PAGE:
The U.S. is absolutely on the road to war with Iran

Is the U.S. on the road to war with Iran?
Dr. Arshad M. Khan
Is the U.S. on the road to war with Iran?
There are two kinds of people: those with, and without, grace. President Trump can decide on which side he falls, although Mrs. Abe the Japanese Prime Minister’s wife has clearly made up her mind. Anyone who can read a whole speech in English knows enough to say, ‘Excuse me, I do not speak English well’. So, to not respond at all to the U.S. president sitting beside her, who turns to converse, conveys a distinct meaning.
There was a time when countries prided themselves on their civility and their citizenry for their courtesy. Now the byword is the put down; rudeness, crudeness and vulgarity rule the day — not to forget the jingoism, demagoguery and xenophobia that can win elections. If such was the state of a democracy, its founders, were they alive, would weep.
In the past week, U.S. presidential ire has been directed at Iran. Shortly after the administration’s annual declaration to Congress certifying Iran’s compliance with the nuclear deal, it slapped additional economic sanctions the following Tuesday (July 18). Three days later, Trump added threats of ‘new and serious consequences’ unless detained U.S. citizens are returned. Robert Levinson, a former law enforcement officer disappeared ten years ago in Iran. In addition, Xiyue Wang, a Chinese-born U.S. citizen, as well as a father and son Iranian-Americans, Baquer and Siamak Namazi — the elder a former provincial governor in Iran — have been sentenced to 10 years jail for spying. For perspective, it is worth noting that 5 million tourists visit Iran annually contributing $2 billion in revenue, and the country is trying to expand its tourism industry.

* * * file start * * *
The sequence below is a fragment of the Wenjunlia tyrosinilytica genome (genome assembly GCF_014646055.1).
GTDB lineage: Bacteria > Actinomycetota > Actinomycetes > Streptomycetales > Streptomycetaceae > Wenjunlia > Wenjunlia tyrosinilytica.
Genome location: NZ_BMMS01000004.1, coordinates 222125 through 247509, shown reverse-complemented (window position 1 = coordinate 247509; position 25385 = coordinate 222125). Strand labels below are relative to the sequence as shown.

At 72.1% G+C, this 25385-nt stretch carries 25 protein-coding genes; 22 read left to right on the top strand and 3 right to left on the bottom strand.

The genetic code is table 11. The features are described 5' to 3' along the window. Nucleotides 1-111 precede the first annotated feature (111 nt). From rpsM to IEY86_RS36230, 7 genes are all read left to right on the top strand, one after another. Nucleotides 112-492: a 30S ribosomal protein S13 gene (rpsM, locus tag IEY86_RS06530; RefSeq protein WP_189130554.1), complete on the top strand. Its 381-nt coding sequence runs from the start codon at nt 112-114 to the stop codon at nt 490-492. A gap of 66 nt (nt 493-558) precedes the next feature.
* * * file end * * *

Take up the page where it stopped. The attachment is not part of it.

The nuclear agreement itself is difficult for the U.S. to abrogate unilaterally as it involves the five permanent veto-wielding members of the UN Security Council plus Germany. Yet Trump appears to have swallowed the Netanyahu line on the deal. Add that to Trump’s new found chumminess with the Saudis and their deep Wahhabi antagonism towards Shia Iran and we could be on the edge of another cataclysm in the Middle East, this time enveloping the whole region.
If we recall the history of the deal, the Obama regime first had to give up their zero-enrichment requirement before the Iranians would even agree to talk. They got low enrichment.
While sanctions had hurt Iran, it refused to buckle under the pressure; in fact it added centrifuges and speeded up enrichment. Had the Obama administration continued on this course, they would have had a nuclear Iran or war.
There are those in Washington who still believe sanctions and pressure would bring Iran to its knees. They have forgotten the Iranian response to Iraq and the Iran-Iraq war when Iran stood up to a better-armed Iraq despite enormous casualties.